“The year was 1992. My London University buddy Steve Smith and I wanted to do an expedition, something large scale but not just a gimmick. We also wanted to do it in a way that wouldn’t negatively impact the environment with fossil fuel emissions, or involve the mistreatment of animals crossing scorching deserts or freezing icecaps. The world had already been circumnavigated by sail, airplanes, motorboats, even hot air balloons. People had walked and ridden bicycles across the continents. A handful had rowed oceans. Yet no one had strung them together to make a continuous journey around the planet. Expedition 360, as we named the project, was born.”
Jason Lewis, archetypical explorer and environmental activist, became in 2007, the first person to circumnavigate Earth without using motors or sails: walking, cycling, and inline skating five continents, and, kayaking, swimming, rowing, and pedaling a boat across rivers, seas, and oceans, taking thirteen years and covering 46,505 miles.
Since the completion of his circumnavigation Pueblo has become home-base for Lewis. And Lewis has also recently released the first installment of a three-part memoir trilogy, titled, The Expedition: True Story of the First Human-powered Circumnavigation of the Earth. The first book, “Dark Waters,” chronicles his human powered circumnavigation of the planet.
Jason Lewis is an adventurer in the truest sense of the word, emanating in his stature the courage to live in the moment, to wishfully walk into the different shades of unknowable realties Herman Melville called the “Fates.” Lewis’ Expedition 360 took him through some of the world’s most treacherous terrains, including the desert in Sudan and the mountains of the Himalayas; however, when asked about the most extreme environment he encountered on his expedition, Lewis points to the ocean.
He elaborates, “It’s nothing like the heat of the Sahara (140 degrees one day), or the cold and the topography and the lack of oxygen in the Himalayas, but it is the most otherworldly.
A thousand miles from land, you might as well be on a different planet. Some people, like my expedition partner Steve, didn’t care for it. I, on the other hand, loved it. It’s the most extreme wilderness I’ve ever encountered, where all of bullshit you’ve accumulated in society falls away. It’s like peeling away the layers of an onion. Underneath the gnarled outer leaves there is a softer, purer core.
This is where, if you are prepared to go through the mental dismantling process, truth resides. You realize that the version of self formed by a sense of separateness (ego) and cultural conditioning is really an illusion. Buried in there is another self, more universal, not aligned to any tribal lines, be they British, American, Christian, Muslim, Republican, Democrat, or whatever.”
Ishmael, in Moby Dick, says he never goes to sea as a passenger, “When I go to sea, I go as a simple sailor.”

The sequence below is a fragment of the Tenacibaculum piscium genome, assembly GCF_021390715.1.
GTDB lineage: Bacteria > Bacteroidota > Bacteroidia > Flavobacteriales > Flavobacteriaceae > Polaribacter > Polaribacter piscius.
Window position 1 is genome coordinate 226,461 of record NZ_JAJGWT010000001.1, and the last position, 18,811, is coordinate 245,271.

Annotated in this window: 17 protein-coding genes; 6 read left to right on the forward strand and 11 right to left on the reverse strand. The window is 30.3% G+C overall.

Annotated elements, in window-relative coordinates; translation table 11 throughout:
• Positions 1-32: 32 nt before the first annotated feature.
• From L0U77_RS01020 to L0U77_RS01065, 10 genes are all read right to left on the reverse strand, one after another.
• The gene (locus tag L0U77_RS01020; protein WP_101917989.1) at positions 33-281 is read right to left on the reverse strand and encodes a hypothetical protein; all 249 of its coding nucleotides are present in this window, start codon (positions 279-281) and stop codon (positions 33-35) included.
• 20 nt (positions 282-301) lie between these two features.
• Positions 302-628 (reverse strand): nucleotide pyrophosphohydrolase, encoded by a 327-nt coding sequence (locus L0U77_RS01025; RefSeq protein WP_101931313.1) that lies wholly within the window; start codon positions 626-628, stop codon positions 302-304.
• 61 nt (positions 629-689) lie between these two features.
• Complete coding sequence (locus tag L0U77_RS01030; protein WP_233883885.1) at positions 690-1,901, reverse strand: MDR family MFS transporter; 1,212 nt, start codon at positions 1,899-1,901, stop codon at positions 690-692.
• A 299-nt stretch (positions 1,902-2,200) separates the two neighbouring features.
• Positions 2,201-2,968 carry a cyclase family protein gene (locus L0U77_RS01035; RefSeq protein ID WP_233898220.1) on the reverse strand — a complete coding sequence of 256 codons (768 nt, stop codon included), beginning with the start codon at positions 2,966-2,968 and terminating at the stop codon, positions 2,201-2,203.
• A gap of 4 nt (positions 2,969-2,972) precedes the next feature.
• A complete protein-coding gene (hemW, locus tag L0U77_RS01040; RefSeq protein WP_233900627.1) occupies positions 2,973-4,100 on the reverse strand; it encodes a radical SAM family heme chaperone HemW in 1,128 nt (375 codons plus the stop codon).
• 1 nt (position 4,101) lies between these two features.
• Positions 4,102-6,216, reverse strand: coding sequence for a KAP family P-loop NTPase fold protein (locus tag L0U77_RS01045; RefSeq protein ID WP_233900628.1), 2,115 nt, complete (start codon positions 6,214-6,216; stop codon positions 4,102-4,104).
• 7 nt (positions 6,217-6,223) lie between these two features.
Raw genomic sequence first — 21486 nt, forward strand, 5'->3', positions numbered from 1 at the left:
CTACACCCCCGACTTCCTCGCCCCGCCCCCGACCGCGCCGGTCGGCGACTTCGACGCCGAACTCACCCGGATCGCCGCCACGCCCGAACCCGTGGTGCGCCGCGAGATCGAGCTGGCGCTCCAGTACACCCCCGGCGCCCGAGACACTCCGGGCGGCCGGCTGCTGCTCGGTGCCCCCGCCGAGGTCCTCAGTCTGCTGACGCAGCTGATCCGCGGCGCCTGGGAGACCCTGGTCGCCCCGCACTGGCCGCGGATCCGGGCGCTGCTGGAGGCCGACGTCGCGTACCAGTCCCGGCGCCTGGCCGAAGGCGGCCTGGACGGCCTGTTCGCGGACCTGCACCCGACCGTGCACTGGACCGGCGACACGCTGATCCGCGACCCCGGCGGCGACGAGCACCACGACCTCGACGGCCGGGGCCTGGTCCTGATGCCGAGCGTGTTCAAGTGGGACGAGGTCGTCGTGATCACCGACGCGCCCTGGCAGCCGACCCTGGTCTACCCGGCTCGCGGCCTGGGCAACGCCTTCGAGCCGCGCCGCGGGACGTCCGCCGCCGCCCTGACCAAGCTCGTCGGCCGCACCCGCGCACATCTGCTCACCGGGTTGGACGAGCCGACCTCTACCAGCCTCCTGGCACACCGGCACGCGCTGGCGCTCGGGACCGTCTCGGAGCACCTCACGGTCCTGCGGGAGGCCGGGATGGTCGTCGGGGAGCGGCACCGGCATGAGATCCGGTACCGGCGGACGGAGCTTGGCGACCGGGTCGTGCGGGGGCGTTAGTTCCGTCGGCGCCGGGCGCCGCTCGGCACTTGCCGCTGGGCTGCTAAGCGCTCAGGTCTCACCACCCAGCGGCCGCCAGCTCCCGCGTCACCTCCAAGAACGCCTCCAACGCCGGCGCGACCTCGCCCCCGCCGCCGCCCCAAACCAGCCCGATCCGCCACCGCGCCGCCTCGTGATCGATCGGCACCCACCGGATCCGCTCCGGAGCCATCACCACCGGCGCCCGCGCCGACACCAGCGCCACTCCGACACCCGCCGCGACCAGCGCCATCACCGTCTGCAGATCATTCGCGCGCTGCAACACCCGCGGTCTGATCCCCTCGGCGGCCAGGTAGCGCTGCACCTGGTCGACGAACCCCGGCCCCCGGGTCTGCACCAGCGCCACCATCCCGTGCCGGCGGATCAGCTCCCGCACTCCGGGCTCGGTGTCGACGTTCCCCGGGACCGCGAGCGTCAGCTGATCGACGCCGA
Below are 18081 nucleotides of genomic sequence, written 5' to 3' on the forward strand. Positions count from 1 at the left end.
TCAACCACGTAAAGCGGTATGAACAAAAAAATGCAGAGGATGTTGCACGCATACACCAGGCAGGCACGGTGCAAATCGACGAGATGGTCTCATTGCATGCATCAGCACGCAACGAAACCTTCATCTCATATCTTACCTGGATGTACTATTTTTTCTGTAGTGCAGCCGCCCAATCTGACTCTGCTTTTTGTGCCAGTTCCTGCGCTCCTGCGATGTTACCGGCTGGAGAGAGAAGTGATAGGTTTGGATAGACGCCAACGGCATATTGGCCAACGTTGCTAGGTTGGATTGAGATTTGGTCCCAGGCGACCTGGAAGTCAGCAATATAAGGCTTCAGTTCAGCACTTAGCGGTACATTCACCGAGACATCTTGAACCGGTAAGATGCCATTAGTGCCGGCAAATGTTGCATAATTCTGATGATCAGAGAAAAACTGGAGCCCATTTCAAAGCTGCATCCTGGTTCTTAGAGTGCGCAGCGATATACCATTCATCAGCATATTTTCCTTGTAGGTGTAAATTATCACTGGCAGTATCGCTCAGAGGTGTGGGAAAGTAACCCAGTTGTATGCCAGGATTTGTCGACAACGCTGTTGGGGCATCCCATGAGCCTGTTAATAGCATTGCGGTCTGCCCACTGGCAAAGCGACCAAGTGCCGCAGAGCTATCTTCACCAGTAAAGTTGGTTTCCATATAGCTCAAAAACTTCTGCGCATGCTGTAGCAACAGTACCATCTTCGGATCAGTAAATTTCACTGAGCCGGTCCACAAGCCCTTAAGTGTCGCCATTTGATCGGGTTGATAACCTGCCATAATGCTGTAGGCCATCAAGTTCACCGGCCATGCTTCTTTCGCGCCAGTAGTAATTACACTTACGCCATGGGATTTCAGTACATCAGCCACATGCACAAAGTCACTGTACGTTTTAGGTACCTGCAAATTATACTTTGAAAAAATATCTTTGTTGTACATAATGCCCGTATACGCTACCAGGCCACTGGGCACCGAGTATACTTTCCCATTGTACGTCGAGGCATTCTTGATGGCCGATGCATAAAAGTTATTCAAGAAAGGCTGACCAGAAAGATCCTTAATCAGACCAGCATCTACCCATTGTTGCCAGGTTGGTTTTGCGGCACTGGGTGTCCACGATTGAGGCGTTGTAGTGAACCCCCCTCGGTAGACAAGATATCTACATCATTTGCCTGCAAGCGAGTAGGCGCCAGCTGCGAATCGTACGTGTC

Few people can grasp the concept of being an isolated sailor at sea, and even fewer can speak on the issue from experience. But having endured this experience, Lewis conveys, “On the physical level, life at sea in a small, cramped boat is nothing less than hellish.”
He further articulates “You never get enough sleep. You are constantly worried about being run over by a larger ship. There is the danger of storms, or rogue waves flipping the boat. After a month of not washing properly, painful saltwater sores break out over your body (it takes an hour of pumping to produce a gallon of freshwater, so there is never enough for a full body wash, only a towel wipe). Also, because you are only pedaling, never walking, the body reshapes itself. After a while you end up with Arnold Schwarzenegger thighs, arms like sparrow’s legs, and atrophied spine muscles, making it difficult to stand for long once you reach land.
When everything looks the same for days, weeks, months on end, how do keep your spirits up? Rather than aiming for the far shore, I found it more effective to break the voyage up into psychological carrots. After three hours pedaling at night, I’d reward myself with a cup of tea and a Mars Bar. Reaching each five-degree line of longitude on the chart, I could look forward to a pull from the bottle of Glenlivet single malt whiskey.”
But Jason Lewis is more than an explorer and adventurer; he is also a passionate voice for an integrative future. During his expedition, Lewis worked to deliver cultural exchange programs to students in the 37 countries he visited.
Lewis explains “These programs, created with help from Colorado teachers in particular, included a video, photo, and pen-pal exchange. For example, kids in 4th through 6th grade used loaned video cameras to make ten-minute films of their lives—friends, family, school, hobbies—to share with their contemporaries around the planet. Once translated, the films allowed children to step into a world different to their own, but one in which they could also recognize and appreciate similarities.
This in turn led to the Ecological Footprints curriculum we created to address man-induced climate change. The program objective was to raise children’s awareness of their impact as consumers on the people and environments producing their Stuff.”
What sometimes starts as an ambiguous adventure eventually reveals itself as a destined journey; and we saunter with principle. Lewis explains that for him “There is no issue more important in the world today than finding a way for the human species to live within its means.
If I can continue to communicate my experiences of how to live on a tiny boat thousands of miles from land, and what lessons can be drawn to illustrate the similarities of life on Earth—Earth being a closed system in space much like a boat is on the ocean—then I feel I will still be doing something useful with my time here.”
By Matthew Rameriz
Jason Lewis talks about his adventure, his auto accident in Pueblo and why he settled in on living in Pueblo.